|Notes: (+ +) highly recommended; (+) recommended; (o) reviewed; (..) not available.|
The above review scores should be interpreted with care, though. The assessments were made in relation to similar cameras of the same technological generation. Hence, a score should always be seen in the context of the camera's market launch date and its price, and rating-comparisons among cameras that span long time periods or concern very differently equipped models make little sense. It should also be noted that some of the review sites have over time altered the way they render their verdicts.
Other camera comparisons
Did this review help to inform your camera decision process? If you would like to see a different side-by-side camera review, just make a corresponding selection in the search boxes below. As an alternative, you can also directly jump to any one of the listed comparisons that were previously generated by the CAM-parator tool.
Specifications: Canon G5 X vs Canon M50
Below is a side-by-side comparison of the specs of the two cameras to facilitate a quick review of their differences and common features.
|Camera Model||Canon G5 X||Canon M50|
|Camera Type||Fixed lens compact camera||Mirrorless system camera|
|Camera Lens||24-100mm f/1.8-2.8||Canon EF-M mount lenses|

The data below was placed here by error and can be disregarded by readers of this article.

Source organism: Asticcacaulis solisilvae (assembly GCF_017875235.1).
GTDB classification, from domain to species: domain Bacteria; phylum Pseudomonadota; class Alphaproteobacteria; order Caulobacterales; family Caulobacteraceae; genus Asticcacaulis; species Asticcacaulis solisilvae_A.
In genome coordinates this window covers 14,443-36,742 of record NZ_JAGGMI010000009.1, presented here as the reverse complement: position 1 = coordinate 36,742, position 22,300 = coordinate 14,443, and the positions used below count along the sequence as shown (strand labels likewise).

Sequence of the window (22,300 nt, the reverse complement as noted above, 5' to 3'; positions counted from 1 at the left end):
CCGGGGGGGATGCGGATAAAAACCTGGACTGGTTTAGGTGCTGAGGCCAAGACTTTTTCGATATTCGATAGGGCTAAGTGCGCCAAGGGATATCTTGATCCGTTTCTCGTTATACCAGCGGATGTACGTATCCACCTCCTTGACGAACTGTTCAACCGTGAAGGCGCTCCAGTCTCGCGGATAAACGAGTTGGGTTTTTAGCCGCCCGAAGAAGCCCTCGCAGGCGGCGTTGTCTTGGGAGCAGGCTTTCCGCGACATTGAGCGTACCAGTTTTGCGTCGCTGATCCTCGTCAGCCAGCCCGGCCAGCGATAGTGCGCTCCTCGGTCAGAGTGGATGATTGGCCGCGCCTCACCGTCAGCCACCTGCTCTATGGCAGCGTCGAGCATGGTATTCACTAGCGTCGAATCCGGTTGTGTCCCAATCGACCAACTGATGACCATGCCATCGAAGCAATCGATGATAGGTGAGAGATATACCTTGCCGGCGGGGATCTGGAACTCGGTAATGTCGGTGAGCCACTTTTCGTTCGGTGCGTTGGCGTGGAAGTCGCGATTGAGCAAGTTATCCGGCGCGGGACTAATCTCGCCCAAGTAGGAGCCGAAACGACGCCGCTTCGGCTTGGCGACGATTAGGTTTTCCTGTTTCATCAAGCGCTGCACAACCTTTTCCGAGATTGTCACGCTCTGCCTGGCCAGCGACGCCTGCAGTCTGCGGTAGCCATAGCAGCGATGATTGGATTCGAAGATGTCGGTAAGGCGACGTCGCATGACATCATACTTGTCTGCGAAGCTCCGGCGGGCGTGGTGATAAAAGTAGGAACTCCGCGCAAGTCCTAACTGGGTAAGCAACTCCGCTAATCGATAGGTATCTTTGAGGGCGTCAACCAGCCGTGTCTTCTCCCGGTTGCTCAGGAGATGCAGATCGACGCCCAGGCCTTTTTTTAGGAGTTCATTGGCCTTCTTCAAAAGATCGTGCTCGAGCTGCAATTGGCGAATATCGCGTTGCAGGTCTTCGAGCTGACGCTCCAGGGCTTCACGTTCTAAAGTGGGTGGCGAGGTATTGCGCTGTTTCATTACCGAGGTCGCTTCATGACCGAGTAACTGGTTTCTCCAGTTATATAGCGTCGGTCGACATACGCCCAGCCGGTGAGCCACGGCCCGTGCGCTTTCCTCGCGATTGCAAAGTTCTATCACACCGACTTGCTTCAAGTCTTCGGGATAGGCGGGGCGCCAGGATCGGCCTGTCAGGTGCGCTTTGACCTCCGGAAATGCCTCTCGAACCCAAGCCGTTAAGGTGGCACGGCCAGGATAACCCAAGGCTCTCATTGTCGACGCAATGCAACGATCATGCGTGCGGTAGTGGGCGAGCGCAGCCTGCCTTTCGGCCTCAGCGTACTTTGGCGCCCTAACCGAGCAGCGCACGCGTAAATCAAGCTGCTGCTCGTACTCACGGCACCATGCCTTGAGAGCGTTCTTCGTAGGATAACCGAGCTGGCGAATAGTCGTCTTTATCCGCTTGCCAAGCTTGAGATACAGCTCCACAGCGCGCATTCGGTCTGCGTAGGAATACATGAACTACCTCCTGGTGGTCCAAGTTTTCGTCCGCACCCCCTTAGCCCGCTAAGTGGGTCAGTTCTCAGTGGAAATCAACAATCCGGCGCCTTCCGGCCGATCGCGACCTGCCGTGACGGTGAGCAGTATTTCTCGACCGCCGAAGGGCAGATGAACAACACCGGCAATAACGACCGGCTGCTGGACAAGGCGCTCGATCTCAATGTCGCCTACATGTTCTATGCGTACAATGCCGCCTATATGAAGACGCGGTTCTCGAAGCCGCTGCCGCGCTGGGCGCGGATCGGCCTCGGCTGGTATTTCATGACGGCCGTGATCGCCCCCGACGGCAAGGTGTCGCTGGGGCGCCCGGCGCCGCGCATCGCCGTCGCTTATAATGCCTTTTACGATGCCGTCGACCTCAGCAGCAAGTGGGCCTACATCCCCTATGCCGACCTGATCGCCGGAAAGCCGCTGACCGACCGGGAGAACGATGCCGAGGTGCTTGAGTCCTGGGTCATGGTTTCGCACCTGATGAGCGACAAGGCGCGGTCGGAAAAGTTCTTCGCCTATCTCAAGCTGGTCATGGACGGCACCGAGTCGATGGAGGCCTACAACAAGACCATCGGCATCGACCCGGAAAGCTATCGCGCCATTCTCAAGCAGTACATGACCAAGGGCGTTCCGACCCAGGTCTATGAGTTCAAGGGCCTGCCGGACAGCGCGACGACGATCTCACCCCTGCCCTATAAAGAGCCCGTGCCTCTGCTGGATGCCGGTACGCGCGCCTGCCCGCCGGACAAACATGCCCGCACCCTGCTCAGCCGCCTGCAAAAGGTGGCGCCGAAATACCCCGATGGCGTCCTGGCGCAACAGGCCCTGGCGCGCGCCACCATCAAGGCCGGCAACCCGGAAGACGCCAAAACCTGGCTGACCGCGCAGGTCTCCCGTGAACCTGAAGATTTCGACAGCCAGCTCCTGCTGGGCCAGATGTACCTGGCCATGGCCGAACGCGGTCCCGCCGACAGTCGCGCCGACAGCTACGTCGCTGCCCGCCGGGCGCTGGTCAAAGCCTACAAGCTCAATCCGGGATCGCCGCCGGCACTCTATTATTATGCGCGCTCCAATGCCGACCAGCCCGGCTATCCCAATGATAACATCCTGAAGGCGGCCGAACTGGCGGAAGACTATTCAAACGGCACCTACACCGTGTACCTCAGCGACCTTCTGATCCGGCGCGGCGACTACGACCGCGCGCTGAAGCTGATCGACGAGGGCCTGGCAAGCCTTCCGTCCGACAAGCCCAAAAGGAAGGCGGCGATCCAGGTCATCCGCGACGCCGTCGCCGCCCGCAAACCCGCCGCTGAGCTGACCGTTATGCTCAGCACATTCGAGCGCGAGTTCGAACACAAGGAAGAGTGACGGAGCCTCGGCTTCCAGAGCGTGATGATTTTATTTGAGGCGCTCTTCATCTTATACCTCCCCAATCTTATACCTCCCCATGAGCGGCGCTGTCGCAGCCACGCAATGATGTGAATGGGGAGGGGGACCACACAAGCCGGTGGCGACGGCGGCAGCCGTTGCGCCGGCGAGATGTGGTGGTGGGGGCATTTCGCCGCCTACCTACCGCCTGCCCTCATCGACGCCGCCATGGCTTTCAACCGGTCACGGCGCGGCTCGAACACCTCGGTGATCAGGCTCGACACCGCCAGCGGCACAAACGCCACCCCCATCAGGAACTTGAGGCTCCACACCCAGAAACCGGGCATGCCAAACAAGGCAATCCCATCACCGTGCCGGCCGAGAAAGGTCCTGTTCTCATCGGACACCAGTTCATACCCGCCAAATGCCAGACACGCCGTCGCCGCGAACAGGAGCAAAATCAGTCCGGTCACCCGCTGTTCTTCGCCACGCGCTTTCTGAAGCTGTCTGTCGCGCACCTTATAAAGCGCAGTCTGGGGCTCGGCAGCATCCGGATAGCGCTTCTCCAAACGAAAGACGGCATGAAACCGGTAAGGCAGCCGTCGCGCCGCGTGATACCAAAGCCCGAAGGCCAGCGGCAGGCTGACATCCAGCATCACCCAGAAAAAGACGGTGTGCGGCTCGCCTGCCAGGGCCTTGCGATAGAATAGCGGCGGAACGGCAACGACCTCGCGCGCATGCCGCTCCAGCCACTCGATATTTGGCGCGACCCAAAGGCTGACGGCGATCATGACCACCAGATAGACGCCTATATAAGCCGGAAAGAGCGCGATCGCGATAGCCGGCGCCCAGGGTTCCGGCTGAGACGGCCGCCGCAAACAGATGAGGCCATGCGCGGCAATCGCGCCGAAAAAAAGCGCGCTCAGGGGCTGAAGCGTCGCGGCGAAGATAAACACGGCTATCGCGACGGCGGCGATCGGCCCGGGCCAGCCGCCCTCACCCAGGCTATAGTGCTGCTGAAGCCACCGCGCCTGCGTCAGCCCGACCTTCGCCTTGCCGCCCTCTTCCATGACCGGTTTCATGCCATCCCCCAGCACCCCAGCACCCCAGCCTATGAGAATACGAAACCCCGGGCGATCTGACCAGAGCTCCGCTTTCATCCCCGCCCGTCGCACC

|Launch Date||October 2015||February 2018|
|Launch Price||USD 799||USD 779|
|Sensor Specs||Canon G5 X||Canon M50|
|Sensor Format||1" Sensor||APS-C Sensor|
|Sensor Size||13.2 x 8.8 mm||22.3 x 14.9 mm|
|Sensor Area||116.16 mm2||332.27 mm2|
|Sensor Diagonal||15.9 mm||26.8 mm|
|Sensor Resolution||20 Megapixels||24 Megapixels|
|Image Resolution||5472 x 3648 pixels||6000 x 4000 pixels|
|Pixel Pitch||2.41 μm||3.72 μm|
|Pixel Density||17.18 MP/cm2||7.22 MP/cm2|
|Moiré control||Anti-Alias filter||Anti-Alias filter|
|Movie Capability||1080/60p Video||4K/24p Video|
|ISO Setting||125 - 12,800 ISO||100 - 25,600 ISO|
|ISO Boost||125 - 25,600 ISO||100 - 51,200 ISO|
|Image Processor||DIGIC 6||DIGIC 8|
|Screen Specs||Canon G5 X||Canon M50|
|Viewfinder Type||Electronic viewfinder||Electronic viewfinder|
|Viewfinder Field of View||100%||100%|
|Viewfinder Resolution||2360k dots||2360k dots|
|LCD Framing||Live View||Live View|
|Rear LCD Size||3.0inch||3.0inch|
|LCD Resolution||1040k dots||1040k dots|
|LCD Attachment||Swivel screen||Swivel screen|
|Shooting Specs||Canon G5 X||Canon M50|
|Focus System||Contrast-detect AF||On-Sensor Phase-detect|
|Manual Focusing Aid||Focus Peaking||Focus Peaking|
|Max Shutter Speed (mechanical)||1/2000s||1/4000s|
|Continuous Shooting||5.9 shutter flaps/s||10 shutter flaps/s|
|Time-Lapse Photography||Intervalometer built-in||Intervalometer built-in|
|Fill Flash||Built-in Flash||Built-in Flash|
|Storage Medium||SDXC cards||SDXC cards|
|Second Storage Option||Single card slot||Single card slot|
|UHS card support||UHS-I||UHS-I|
|Connectivity Specs||Canon G5 X||Canon M50|
|USB Connector||USB 2.0||USB 2.0|
|HDMI Port||mini HDMI||micro HDMI|
|Microphone Port||no MIC socket||External MIC port|
|Wifi Support||Wifi built-in||Wifi built-in|
|Near-Field Communication||NFC built-in||no NFC|
|Bluetooth Support||no Bluetooth||Bluetooth built-in|
|Body Specs||Canon G5 X||Canon M50|
|Battery Life (CIPA)||210 shots per charge||235 shots per charge|
|In-Camera Charging||USB charging||no USB charging|
112 x 76 x 44 mm
(4.4 x 3.0 x 1.7 in)
116 x 88 x 59 mm
(4.6 x 3.5 x 2.3 in)
|Camera Weight||353 g (12.5 oz)||390 g (13.8 oz)|